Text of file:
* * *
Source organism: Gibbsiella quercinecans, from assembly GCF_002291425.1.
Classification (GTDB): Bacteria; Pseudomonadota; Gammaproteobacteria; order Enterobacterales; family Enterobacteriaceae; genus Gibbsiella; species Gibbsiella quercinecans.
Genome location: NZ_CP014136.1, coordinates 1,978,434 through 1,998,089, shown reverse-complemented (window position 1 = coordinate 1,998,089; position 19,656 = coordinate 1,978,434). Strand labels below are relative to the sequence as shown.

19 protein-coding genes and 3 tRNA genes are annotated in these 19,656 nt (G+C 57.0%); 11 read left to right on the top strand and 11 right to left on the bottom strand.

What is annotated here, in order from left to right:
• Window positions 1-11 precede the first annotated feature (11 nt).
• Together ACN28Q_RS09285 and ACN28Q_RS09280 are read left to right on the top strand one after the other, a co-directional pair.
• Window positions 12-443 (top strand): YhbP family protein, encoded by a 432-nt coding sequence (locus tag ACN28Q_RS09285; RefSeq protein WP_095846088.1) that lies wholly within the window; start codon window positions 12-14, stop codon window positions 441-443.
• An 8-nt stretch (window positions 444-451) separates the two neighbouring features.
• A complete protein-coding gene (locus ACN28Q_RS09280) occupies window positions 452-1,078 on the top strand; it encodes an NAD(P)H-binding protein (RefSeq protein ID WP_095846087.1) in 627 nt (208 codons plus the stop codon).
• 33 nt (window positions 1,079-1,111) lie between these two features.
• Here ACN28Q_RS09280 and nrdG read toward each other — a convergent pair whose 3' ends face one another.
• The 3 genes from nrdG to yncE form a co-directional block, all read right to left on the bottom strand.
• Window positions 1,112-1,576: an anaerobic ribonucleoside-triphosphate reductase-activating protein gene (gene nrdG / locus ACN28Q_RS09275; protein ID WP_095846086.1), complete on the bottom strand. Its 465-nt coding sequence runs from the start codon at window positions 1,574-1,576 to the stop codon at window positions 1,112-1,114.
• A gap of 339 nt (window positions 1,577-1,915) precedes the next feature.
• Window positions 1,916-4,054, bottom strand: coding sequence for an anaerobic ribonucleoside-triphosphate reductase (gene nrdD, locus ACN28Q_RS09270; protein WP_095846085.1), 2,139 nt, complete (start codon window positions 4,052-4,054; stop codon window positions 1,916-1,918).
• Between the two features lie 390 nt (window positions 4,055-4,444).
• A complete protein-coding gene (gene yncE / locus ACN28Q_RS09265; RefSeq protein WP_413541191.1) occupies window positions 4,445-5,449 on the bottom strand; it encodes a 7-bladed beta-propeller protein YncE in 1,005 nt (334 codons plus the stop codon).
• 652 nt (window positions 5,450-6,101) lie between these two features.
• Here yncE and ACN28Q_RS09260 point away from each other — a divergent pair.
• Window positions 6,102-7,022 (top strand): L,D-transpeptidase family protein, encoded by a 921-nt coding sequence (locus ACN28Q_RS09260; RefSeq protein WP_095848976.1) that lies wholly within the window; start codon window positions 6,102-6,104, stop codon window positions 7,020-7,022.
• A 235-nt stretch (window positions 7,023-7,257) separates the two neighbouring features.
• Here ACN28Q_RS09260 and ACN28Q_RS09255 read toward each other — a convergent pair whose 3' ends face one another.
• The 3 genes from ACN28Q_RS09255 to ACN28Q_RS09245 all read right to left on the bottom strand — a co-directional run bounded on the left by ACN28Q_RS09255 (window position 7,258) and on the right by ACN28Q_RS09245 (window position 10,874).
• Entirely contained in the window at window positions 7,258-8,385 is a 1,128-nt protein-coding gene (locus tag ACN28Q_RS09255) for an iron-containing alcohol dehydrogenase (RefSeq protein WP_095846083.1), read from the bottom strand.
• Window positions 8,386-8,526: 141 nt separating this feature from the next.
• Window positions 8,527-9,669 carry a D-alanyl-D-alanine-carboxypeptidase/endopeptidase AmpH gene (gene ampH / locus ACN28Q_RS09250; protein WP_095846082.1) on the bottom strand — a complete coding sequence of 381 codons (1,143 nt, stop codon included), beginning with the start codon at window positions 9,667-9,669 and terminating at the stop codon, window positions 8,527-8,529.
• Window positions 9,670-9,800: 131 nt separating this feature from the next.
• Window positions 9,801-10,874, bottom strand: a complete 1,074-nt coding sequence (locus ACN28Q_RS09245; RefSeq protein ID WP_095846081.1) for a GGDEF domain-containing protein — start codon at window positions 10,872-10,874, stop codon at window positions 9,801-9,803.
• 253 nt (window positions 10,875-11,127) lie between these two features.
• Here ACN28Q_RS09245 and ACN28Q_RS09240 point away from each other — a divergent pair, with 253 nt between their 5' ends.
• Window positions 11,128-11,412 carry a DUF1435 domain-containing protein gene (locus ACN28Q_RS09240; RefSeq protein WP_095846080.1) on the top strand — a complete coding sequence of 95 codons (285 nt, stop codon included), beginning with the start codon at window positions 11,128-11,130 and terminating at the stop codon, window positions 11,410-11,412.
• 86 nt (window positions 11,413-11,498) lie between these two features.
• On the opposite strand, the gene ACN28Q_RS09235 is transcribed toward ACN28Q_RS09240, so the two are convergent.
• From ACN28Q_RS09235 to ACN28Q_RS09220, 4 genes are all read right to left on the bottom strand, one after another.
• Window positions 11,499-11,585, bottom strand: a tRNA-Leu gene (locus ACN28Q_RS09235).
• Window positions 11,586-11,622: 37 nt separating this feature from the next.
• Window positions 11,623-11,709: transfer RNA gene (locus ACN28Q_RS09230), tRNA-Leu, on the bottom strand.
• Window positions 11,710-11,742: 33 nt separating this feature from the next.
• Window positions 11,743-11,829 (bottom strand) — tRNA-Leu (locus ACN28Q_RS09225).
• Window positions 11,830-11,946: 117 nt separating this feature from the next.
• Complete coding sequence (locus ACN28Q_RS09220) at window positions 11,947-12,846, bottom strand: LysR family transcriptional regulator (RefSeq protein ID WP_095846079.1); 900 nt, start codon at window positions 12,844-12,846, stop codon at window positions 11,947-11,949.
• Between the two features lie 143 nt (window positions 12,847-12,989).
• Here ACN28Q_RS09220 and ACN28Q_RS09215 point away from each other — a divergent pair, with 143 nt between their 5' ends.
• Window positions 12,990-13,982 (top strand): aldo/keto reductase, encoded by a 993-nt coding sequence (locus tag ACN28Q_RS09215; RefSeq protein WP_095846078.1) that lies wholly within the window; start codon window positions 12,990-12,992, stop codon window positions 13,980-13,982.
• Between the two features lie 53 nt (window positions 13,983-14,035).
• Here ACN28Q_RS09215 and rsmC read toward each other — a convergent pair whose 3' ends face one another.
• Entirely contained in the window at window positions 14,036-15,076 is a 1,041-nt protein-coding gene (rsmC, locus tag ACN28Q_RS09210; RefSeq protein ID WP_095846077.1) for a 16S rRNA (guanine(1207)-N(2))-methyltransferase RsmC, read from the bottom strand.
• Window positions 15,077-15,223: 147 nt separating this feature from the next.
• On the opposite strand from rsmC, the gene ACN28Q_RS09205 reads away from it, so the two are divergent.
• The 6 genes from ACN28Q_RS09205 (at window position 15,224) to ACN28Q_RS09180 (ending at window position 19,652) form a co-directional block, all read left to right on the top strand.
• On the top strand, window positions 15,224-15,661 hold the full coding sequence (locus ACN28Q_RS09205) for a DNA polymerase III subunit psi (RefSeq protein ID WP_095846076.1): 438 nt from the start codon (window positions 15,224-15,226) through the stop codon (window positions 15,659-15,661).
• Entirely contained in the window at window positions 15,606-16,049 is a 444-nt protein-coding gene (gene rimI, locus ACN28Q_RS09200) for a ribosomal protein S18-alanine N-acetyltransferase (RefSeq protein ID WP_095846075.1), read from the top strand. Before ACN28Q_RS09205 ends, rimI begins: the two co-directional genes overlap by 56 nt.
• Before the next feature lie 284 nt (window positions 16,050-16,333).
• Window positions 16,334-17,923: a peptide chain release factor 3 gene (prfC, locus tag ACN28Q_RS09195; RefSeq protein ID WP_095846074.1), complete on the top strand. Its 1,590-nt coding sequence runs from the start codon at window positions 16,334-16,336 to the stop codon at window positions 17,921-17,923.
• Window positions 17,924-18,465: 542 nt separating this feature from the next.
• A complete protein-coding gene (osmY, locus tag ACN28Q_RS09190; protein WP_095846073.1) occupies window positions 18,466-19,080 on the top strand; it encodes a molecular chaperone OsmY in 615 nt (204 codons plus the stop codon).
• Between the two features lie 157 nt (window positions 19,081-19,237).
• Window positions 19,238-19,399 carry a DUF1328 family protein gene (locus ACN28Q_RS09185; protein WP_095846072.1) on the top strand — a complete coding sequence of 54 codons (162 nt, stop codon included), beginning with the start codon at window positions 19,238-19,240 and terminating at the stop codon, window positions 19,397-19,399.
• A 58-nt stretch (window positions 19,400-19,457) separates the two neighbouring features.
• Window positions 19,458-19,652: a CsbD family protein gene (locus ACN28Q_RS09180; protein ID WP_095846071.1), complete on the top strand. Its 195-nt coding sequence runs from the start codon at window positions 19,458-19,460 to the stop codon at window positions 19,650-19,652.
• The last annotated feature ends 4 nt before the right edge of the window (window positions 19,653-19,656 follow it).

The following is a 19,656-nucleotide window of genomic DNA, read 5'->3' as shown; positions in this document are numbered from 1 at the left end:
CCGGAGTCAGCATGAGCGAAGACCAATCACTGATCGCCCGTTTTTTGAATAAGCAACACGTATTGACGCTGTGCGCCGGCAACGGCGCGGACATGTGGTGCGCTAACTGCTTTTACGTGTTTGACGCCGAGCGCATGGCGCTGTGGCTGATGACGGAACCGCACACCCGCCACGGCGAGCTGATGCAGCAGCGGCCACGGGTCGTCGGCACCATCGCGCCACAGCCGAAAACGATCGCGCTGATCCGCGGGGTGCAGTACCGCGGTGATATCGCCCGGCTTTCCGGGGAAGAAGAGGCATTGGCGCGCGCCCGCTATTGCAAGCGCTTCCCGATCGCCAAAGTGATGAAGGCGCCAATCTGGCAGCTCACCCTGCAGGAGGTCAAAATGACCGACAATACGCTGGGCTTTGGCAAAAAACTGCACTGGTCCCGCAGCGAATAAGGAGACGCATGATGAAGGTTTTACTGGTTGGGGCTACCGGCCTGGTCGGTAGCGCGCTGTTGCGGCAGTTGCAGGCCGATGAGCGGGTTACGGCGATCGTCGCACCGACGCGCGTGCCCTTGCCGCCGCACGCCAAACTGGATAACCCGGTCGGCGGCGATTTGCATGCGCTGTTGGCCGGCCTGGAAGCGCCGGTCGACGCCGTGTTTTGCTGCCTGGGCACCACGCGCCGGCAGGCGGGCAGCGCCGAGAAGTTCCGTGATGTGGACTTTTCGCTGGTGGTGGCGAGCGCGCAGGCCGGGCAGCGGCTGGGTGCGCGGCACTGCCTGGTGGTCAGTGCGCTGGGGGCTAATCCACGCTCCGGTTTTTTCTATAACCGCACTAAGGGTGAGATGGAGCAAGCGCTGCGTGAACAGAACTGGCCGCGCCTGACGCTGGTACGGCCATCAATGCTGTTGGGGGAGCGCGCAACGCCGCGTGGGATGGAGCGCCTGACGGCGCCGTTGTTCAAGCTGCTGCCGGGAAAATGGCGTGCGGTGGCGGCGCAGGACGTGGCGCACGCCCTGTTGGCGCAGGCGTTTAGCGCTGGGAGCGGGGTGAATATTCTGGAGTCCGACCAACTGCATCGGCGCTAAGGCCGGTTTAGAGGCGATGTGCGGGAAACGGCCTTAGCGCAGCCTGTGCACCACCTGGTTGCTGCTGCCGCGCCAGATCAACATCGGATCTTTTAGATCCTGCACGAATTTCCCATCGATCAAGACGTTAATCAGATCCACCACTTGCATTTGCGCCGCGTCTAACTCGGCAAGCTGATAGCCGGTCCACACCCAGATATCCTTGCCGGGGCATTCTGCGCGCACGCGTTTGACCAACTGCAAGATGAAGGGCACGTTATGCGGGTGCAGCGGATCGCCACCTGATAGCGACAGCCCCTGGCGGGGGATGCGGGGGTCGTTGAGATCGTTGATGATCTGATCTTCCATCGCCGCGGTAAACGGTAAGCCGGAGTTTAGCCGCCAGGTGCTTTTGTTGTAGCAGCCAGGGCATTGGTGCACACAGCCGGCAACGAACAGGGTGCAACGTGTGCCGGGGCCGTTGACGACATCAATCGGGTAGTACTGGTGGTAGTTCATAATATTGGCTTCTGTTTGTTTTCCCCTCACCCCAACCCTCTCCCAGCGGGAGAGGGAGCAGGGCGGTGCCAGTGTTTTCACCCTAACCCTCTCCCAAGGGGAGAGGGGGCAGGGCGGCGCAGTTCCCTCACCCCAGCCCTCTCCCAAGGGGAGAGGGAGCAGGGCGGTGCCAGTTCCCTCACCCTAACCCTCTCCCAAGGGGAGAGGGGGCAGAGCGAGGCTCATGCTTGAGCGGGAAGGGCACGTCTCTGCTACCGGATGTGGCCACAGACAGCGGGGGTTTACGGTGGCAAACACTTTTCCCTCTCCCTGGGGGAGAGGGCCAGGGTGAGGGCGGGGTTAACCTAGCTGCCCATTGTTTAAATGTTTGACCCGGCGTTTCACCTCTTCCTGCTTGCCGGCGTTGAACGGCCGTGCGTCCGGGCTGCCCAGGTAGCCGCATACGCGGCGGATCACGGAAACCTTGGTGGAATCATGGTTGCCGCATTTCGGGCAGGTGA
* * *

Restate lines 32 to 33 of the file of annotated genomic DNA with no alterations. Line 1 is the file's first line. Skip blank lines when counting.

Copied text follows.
• Window positions 11,128-11,412 carry a DUF1435 domain-containing protein gene (locus ACN28Q_RS09240; RefSeq protein WP_095846080.1) on the top strand — a complete coding sequence of 95 codons (285 nt, stop codon included), beginning with the start codon at window positions 11,128-11,130 and terminating at the stop codon, window positions 11,410-11,412.
• 86 nt (window positions 11,413-11,498) lie between these two features.